At the top of Cholla, we hit the West Ridge Trail.  It went along the ridge line in rolling hills.  It was still overcast in the low 60’s—is it really July??  While the weather was perfect for running, I was a little disappointed that I never got a glimpse of the ocean, although I knew it was there.  It’s ok.  The ocean will always be there, but great runs won’t be.  I’ll take that great run over the view of the ocean any day.

When we hit the park at the “top of the world,” we had only run a little over seven miles (although told me it would be closer to eight).  We ran into the hills of Laguna Beach for a bit to get additional miles.  I knew that I wanted to get the extra mileage in the middle instead of trying to pull it out in the end.

The weather was still overcast and even a little foggy.  We stopped at the high point of the trail and took some pictures.
Aliso Creek Top of the World
Aliso Creek Top of the World 2
We started our descent.  For some reason my brain was convinced that it was downhill all the way.  Oh, how we forget those sporadic downhills on an uphill climb.  Well, I certainly noticed them on the way back.  That rolling ridgeline had quite a few steep hills.

Then we hit that steep Cholla trail.  We knew we only had a little over five miles left and our spirits were high.  I was actually feeling great.  By this time, the trail was full of people.  On the way up, we only saw a couple of people.  On the way down, we saw dozens.  The trail was obviously very popular with mountain bikers.  I knew that from my online research, but am not sure I expected so many bikers.  Luckily, they were all coming up while we were running down.  If it were the other way, there might have been some danger on the single track trail.  We would see the bikers with plenty of time and move to one side or the other, giving them room.  I know from experience how tough it is on a mountain bike if you have to stop on a steep uphill, so I wanted to give them space.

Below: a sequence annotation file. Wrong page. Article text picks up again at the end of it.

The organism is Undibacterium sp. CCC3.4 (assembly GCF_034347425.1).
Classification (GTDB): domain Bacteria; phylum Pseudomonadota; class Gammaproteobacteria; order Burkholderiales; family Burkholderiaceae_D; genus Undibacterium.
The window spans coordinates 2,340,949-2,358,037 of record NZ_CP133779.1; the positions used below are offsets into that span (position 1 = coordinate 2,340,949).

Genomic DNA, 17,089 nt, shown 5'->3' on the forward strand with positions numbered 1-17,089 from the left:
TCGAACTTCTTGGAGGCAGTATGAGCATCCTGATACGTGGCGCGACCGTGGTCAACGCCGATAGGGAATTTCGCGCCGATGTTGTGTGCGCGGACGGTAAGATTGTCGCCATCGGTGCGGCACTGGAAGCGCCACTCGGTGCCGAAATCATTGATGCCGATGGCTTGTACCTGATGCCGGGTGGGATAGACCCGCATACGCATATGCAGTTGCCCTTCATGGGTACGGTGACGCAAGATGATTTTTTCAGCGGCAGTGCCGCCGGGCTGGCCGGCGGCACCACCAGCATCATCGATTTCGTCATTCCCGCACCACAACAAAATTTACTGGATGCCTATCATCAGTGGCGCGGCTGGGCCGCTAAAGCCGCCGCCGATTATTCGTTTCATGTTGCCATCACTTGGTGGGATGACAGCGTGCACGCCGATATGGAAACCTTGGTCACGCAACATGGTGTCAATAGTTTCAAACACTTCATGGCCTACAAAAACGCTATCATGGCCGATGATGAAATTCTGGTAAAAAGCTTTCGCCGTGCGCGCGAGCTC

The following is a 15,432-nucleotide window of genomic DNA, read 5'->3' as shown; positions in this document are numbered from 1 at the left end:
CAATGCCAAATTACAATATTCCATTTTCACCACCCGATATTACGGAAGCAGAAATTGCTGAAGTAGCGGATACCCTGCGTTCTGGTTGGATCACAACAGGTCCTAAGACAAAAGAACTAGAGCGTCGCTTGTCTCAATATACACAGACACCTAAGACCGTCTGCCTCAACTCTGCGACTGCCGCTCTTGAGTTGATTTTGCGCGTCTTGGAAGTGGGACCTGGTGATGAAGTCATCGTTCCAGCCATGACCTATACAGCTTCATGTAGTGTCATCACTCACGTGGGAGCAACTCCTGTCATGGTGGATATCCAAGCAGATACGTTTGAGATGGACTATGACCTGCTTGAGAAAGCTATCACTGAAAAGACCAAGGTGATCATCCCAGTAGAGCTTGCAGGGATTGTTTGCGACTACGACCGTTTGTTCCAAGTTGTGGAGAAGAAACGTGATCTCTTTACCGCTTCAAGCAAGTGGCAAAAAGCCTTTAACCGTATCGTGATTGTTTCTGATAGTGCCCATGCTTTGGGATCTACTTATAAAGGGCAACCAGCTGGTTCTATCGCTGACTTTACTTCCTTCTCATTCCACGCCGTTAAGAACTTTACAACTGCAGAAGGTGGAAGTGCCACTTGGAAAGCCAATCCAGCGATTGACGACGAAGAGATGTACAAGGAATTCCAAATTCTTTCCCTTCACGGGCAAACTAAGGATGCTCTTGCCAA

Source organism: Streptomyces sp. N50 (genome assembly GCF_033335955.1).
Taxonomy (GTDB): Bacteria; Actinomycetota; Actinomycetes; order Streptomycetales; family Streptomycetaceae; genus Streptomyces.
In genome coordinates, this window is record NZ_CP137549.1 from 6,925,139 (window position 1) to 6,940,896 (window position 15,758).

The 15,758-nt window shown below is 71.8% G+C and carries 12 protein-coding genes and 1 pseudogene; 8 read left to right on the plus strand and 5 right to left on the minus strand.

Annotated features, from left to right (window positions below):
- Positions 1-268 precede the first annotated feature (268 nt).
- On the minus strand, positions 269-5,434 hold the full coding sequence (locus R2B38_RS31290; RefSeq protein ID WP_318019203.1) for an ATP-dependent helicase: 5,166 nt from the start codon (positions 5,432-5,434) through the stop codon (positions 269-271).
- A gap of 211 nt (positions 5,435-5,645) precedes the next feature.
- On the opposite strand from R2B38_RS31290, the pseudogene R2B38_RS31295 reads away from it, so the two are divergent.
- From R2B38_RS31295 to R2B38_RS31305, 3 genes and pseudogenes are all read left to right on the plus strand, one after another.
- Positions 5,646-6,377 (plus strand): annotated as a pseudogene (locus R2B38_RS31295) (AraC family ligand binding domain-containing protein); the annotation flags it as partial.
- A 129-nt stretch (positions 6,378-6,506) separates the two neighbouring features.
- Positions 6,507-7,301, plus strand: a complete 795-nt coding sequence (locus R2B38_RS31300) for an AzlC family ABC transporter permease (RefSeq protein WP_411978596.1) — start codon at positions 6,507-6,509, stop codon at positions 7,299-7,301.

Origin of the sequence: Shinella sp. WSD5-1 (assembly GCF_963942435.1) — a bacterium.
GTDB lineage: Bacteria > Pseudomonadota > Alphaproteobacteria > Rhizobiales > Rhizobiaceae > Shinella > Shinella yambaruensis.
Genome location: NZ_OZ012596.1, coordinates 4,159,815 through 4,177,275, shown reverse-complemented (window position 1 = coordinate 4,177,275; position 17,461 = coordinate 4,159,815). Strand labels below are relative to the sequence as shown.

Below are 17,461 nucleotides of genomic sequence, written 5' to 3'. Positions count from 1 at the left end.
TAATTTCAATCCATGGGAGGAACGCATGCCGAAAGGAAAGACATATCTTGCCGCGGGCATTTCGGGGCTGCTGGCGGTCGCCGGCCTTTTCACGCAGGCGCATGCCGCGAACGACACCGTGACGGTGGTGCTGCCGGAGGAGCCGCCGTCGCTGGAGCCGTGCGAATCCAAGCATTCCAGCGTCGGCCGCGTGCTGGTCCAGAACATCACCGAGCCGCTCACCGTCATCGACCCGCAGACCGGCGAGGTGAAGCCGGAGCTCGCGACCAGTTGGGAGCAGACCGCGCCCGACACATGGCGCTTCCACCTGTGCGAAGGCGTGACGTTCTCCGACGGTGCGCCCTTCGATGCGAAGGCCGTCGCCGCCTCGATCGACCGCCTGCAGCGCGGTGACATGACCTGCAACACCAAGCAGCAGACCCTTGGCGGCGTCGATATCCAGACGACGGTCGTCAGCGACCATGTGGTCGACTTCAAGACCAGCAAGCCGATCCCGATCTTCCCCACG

That downhill section was the highlight of my day.  I felt like I was flying.  I let gravity carry me and picked a line and went for it.  I even said, “Weeeeeeeee.”  Rod took it a little more conservatively to save his knees, but Kelly and I went for it with abandon.   It was so much fun!!
Aliso Creek Cholla Trail 1 Aliso Creek Cholla Trail
The next few miles were a blur.  There were a ton of people on the trail.  This reassured me that if we were ever to run this trail and get split up, it would be a safe trail.  There were more mountain bikers, a few hikers and several running groups.  I think there was a high school team as well.   As we approached the end of the dirt trail, Kelly started falling behind.  She urged us to go ahead so she could take a few walk breaks without feeling guilty.  Rod and I obliged and ran ahead a bit.  Sometimes Rod would run ahead of me.  We were all running our own pace during this part of the run (probably around mile 15).  It was at this point that the sun started coming out.